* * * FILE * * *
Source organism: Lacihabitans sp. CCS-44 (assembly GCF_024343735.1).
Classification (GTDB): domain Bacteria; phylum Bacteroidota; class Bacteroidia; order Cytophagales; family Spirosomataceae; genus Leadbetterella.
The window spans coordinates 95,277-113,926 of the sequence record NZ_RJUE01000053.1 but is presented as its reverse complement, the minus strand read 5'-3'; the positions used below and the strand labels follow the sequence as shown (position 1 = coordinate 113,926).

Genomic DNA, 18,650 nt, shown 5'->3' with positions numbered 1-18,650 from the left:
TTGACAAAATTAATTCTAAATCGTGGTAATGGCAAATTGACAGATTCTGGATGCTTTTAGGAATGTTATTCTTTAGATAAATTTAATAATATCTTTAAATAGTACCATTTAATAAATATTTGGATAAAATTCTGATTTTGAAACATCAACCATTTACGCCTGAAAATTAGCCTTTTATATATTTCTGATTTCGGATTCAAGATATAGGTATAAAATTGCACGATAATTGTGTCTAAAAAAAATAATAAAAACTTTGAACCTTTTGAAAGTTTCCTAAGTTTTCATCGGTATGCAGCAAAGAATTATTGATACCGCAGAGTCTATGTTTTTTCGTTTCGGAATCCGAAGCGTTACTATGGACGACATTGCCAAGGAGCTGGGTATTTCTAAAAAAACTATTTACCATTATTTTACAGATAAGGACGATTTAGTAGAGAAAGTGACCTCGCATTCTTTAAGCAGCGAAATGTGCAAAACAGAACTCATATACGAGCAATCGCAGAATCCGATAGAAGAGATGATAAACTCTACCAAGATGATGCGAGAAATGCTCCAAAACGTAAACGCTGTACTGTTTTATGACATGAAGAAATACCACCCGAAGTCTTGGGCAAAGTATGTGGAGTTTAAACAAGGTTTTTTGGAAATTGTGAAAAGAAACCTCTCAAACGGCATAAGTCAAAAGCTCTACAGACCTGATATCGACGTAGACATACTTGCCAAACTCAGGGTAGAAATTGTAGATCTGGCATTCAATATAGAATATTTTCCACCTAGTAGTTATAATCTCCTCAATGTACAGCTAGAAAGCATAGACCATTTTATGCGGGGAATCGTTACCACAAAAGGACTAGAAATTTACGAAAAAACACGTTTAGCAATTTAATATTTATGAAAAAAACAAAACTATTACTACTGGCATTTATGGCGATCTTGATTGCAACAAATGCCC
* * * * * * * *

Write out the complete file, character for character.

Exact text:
Source organism: Lacihabitans sp. CCS-44 (assembly GCF_024343735.1).
Classification (GTDB): domain Bacteria; phylum Bacteroidota; class Bacteroidia; order Cytophagales; family Spirosomataceae; genus Leadbetterella.
The window spans coordinates 95,277-113,926 of the sequence record NZ_RJUE01000053.1 but is presented as its reverse complement, the minus strand read 5'-3'; the positions used below and the strand labels follow the sequence as shown (position 1 = coordinate 113,926).

Genomic DNA, 18,650 nt, shown 5'->3' with positions numbered 1-18,650 from the left:
TTGACAAAATTAATTCTAAATCGTGGTAATGGCAAATTGACAGATTCTGGATGCTTTTAGGAATGTTATTCTTTAGATAAATTTAATAATATCTTTAAATAGTACCATTTAATAAATATTTGGATAAAATTCTGATTTTGAAACATCAACCATTTACGCCTGAAAATTAGCCTTTTATATATTTCTGATTTCGGATTCAAGATATAGGTATAAAATTGCACGATAATTGTGTCTAAAAAAAATAATAAAAACTTTGAACCTTTTGAAAGTTTCCTAAGTTTTCATCGGTATGCAGCAAAGAATTATTGATACCGCAGAGTCTATGTTTTTTCGTTTCGGAATCCGAAGCGTTACTATGGACGACATTGCCAAGGAGCTGGGTATTTCTAAAAAAACTATTTACCATTATTTTACAGATAAGGACGATTTAGTAGAGAAAGTGACCTCGCATTCTTTAAGCAGCGAAATGTGCAAAACAGAACTCATATACGAGCAATCGCAGAATCCGATAGAAGAGATGATAAACTCTACCAAGATGATGCGAGAAATGCTCCAAAACGTAAACGCTGTACTGTTTTATGACATGAAGAAATACCACCCGAAGTCTTGGGCAAAGTATGTGGAGTTTAAACAAGGTTTTTTGGAAATTGTGAAAAGAAACCTCTCAAACGGCATAAGTCAAAAGCTCTACAGACCTGATATCGACGTAGACATACTTGCCAAACTCAGGGTAGAAATTGTAGATCTGGCATTCAATATAGAATATTTTCCACCTAGTAGTTATAATCTCCTCAATGTACAGCTAGAAAGCATAGACCATTTTATGCGGGGAATCGTTACCACAAAAGGACTAGAAATTTACGAAAAAACACGTTTAGCAATTTAATATTTATGAAAAAAACAAAACTATTACTACTGGCATTTATGGCGATCTTGATTGCAACAAATGCCC